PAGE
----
In October 2015, brothers Luke Powell and Jody Hudson-Powell became the twentieth and twenty-first partners of design studio, Pentagram. Three years later, they continue to work with an ever-impressive list of clients from the British Fashion Council to London’s Garden Museum. Prior to joining Pentagram, the pair operated under Hudson-Powell: a practice which merged their interests in graphic design and technology resulting in a varied output across print and digital platforms.
As a duo who have forged their careers side-by-side and with such an eclectic body of work behind them, we got in touch with Luke and Jody to find out a bit more about the books that have shaped their work and role as designers. From graphic novels to gifts from uncles, the result is a personal list of books, recounting stories from their childhood, teenage and university years.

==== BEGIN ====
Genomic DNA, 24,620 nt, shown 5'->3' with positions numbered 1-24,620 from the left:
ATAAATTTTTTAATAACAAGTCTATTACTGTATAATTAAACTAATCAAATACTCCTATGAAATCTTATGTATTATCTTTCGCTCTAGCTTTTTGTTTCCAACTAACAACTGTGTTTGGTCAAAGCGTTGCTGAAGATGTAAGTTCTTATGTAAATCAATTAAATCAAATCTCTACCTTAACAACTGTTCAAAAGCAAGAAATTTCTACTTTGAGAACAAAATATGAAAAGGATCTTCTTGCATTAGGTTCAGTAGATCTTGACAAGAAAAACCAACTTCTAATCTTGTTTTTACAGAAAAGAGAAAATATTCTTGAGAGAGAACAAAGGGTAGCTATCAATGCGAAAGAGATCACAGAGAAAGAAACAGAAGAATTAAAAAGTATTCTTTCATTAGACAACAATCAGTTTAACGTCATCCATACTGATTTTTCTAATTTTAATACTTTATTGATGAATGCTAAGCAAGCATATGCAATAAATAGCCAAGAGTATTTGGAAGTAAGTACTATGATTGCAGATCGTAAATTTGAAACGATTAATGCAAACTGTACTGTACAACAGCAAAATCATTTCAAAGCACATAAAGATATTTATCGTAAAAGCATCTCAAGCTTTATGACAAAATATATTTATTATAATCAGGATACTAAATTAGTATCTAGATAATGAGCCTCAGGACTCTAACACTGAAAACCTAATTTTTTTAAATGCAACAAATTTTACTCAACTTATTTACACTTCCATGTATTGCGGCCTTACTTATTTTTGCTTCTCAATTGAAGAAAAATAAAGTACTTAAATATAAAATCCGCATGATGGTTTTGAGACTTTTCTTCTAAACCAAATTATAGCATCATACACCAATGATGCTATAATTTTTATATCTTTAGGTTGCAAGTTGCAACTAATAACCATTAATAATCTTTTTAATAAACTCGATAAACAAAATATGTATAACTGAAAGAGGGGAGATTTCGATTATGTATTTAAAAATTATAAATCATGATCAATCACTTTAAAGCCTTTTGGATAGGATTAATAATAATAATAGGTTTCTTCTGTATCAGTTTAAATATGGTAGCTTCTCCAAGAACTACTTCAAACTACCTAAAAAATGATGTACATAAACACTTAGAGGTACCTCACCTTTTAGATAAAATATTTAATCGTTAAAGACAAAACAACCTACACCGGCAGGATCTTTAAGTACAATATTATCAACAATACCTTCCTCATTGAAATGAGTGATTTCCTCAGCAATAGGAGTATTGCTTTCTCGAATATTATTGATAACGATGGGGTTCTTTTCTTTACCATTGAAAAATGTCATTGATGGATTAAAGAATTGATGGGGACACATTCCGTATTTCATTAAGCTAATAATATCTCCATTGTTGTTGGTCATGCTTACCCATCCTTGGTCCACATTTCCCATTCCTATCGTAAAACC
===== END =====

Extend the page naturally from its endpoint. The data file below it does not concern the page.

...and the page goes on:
Jan V. White: Graphic Idea Notebook
Jody and Luke: Sometime in our early teens, a book called Graphic Idea Notebook by Jan V. White appeared in our house, sent over from the States by our uncle Nicholas. We didn’t really have much interest in it at the time, it was written in 1980 and just didn’t seem relevant to any of the work we were doing. In fact, we almost threw it away several times over the years.
But somehow it remained on the bookshelf. And over the course of our career, it has become one of our most regularly referred-to books.